I am on Hamilton Island for the 2015 RCSA Conference as I write this. Speaking at the conference will be a person I know very well: Sue-Ellen Watts. Attending the conference, but not speaking (as she has done previously), will be Nicole Underwood, a person I also know very well.
and Nicole were my first two clients, after I opened my coaching doors
in 2004. At the time of each commencing their respective coaching
programs, Sue-Ellen and Nicole were both employees. Now, twelve years
later, they are both successful business owners.
If you meet either Sue-Ellen or Nicole (and I hope you do), see either
of them speak or undertake some basic research about their respective
businesses, I am sure you will be impressed. Both are passionate,
driven and highly competent. I am very happy that our industry has such
impressive, emerging business owners such as Sue-Ellen and Nicole; it
augers well for the future of our industry.
It would be natural to see Nicole's or Sue-Ellen's respective success
as inevitable given the people they are. It would be natural, and
forgivable, to make this mistake.
I was reminded of this very clearly when I read Nicole's excellent
latest blog How to reduce staff turnover and to ensure top
In the blog, Nicole writes about her experience of confronting ongoing
issues in the business she was running. The stark realisation was that she
had to have a hard look in the mirror and make the necessary changes to
leadership style. It was a tough place for her to look. To Nicole's
complete credit, she not only had a long, hard look, she acted on what
she found. She made the difficult, but necessary changes, and the
Sue-Ellen had a similar journey, but different in that when she started
her journey to being a business owner, she was a long way from that
goal because, even as an employee, she wasn't responsible for any
staff, only herself. Sue-Ellen possessed ambition and determination but
found her self-doubt a massive barrier to overcome. Like Nicole,
Sue-Ellen had the courage to face up to the fact that there was only
one person holding her back from fulfilling her ambitions; and she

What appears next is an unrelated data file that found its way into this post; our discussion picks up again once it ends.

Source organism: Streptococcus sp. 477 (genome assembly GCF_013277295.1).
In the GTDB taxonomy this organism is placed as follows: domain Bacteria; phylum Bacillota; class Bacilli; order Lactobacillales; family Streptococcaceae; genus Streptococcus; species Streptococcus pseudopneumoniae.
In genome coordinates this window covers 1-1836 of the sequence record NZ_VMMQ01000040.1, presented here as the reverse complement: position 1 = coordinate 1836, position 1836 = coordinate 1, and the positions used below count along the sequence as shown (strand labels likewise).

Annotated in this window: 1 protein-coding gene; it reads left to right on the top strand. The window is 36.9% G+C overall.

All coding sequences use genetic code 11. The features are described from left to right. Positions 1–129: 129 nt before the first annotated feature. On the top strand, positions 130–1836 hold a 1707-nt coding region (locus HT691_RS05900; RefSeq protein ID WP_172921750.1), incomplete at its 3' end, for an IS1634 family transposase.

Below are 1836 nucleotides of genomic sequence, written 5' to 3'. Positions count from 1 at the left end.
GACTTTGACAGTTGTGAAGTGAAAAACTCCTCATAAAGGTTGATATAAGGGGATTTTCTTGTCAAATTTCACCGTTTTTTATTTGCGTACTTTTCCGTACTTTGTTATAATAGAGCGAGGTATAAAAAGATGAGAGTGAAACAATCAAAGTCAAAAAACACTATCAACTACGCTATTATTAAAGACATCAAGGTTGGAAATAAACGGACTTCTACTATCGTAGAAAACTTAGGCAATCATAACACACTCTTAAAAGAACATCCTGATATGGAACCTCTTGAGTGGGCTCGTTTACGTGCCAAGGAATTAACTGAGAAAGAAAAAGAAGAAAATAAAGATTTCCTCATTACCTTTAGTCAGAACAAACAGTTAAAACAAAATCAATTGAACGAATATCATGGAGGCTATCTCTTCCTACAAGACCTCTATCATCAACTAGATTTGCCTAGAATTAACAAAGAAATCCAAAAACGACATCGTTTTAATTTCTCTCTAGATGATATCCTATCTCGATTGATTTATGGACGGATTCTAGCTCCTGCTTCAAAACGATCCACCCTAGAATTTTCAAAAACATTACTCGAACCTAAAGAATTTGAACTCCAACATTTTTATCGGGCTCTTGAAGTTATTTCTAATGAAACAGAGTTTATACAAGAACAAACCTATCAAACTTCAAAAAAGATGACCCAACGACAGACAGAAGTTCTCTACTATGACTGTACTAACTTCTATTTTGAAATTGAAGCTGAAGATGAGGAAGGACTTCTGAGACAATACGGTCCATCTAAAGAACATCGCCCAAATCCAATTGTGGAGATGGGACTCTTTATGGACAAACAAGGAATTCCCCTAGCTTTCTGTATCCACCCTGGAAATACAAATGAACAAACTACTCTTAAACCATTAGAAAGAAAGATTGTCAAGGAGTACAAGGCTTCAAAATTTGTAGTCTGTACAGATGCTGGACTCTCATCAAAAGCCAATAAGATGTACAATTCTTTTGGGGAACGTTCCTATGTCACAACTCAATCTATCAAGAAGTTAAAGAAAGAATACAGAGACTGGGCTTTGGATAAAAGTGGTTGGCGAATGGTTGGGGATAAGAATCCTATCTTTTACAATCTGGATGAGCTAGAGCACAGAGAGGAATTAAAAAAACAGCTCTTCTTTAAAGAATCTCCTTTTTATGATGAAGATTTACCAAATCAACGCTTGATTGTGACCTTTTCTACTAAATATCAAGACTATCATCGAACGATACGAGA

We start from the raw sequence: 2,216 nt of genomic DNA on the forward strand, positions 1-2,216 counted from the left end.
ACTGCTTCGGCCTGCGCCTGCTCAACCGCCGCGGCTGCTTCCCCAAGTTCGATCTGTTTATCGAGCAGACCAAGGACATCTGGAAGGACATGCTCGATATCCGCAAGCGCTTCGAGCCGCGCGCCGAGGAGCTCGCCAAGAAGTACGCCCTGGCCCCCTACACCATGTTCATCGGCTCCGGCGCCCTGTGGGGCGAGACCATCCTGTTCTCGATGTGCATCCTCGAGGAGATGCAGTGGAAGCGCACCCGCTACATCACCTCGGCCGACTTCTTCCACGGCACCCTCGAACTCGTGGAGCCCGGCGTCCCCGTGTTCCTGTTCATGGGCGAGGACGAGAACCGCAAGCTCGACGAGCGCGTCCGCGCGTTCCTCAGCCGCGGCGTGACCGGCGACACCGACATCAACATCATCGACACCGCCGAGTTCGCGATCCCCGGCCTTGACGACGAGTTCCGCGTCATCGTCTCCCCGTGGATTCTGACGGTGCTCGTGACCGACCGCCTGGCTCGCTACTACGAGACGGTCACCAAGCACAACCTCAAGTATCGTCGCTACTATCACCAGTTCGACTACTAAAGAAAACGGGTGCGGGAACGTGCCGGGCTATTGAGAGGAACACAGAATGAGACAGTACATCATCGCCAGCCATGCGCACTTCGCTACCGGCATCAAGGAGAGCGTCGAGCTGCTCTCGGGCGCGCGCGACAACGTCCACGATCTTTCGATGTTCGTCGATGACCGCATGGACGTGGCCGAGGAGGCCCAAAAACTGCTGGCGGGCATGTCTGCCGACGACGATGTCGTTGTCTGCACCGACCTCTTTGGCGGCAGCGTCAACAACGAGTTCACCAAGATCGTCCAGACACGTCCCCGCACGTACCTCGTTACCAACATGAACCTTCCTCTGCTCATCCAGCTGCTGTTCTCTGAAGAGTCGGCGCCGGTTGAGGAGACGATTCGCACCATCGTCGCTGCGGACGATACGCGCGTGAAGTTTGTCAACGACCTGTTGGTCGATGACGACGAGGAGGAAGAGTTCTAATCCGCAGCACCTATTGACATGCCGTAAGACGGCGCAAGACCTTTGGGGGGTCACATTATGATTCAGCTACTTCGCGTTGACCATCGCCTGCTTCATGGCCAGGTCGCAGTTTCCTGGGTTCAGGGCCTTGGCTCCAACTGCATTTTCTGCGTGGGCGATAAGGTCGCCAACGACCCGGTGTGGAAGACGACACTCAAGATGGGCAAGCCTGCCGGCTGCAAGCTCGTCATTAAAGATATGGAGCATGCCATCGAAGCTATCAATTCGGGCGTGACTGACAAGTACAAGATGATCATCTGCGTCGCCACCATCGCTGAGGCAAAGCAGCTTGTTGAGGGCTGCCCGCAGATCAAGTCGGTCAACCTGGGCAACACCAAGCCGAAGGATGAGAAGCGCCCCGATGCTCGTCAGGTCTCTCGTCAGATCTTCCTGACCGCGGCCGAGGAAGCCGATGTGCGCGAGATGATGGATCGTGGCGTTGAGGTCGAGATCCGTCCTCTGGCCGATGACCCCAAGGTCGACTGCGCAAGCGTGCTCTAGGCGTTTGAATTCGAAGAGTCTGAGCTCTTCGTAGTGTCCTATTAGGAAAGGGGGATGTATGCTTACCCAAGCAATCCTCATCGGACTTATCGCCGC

looked at that person every morning in the mirror.
Although Sue-Ellen and Nicole have different businesses and have taken
different paths there are some very important things in common.
They were both:
1. Ambitious; yet clear they were
not where they wanted to be
2. Prepared to invest in external
3. Weren't looking for a quick fix
4. Prepared to engage in
purposeful, rigourous and (sometimes) confronting conversations
5. Prepared to be held accountable
for their commitments
6. Prepared to do the hard work
their comfort zone, and to keep doing it until the previous
unproductive behaviour was broken and new behaviour was ingrained
and Nicole both did the work. They were
gifted nothing. They expected no favours. They weren't looking for
their respective circumstances to change.
observation about hard work, at one level, is incredibly obvious; yet very
few people are prepared to do the hard work necessary to
break through their existing, self-perpetuated, limiting beliefs and
Colvin has written a brilliant book that investigates the foundation of
success; Why Talent is Overrated.
The author examines successful people and demonstrates how their
individual successes are as the result of backgrounds, opportunities
and actions not greatly understood or acknowledged. I wrote about it
four years ago (High Achievers: Born or Made?*). The key point that Colvin
makes is that success is as much about 'deliberate practice' as
The five components of
'deliberate practice' are (elaborated on in the original blog, above):
1. Deliberate practice is designed
specifically to improve performance
2. Deliberate practice can be
repeated a lot
3. Feedback on results is
4. It's highly demanding mentally
5. It's hard
on the last point for a minute: 'It's hard'.
mean really focus on it; 'It's
Colvin succinctly puts it:
'… the reality that
deliberate practice is hard can even be seen as good news. It means
that most people won't do it. So your willingness to do it will
distinguish you all the more'.
hard work if you come across either Nicole or Sue-Ellen this week at
the conference (or any other time). If you really want to learn
something from their individual success, ask them about the hard things
they each did, and continued to do, that made the biggest difference to
the results they were, and still are, generating.
I promise you, you will learn something highly
valuable if you do.
MOST important difference between the best and the rest
you have an 'almost pathological need to confront brutal facts?
First you must fail (and often fail again)
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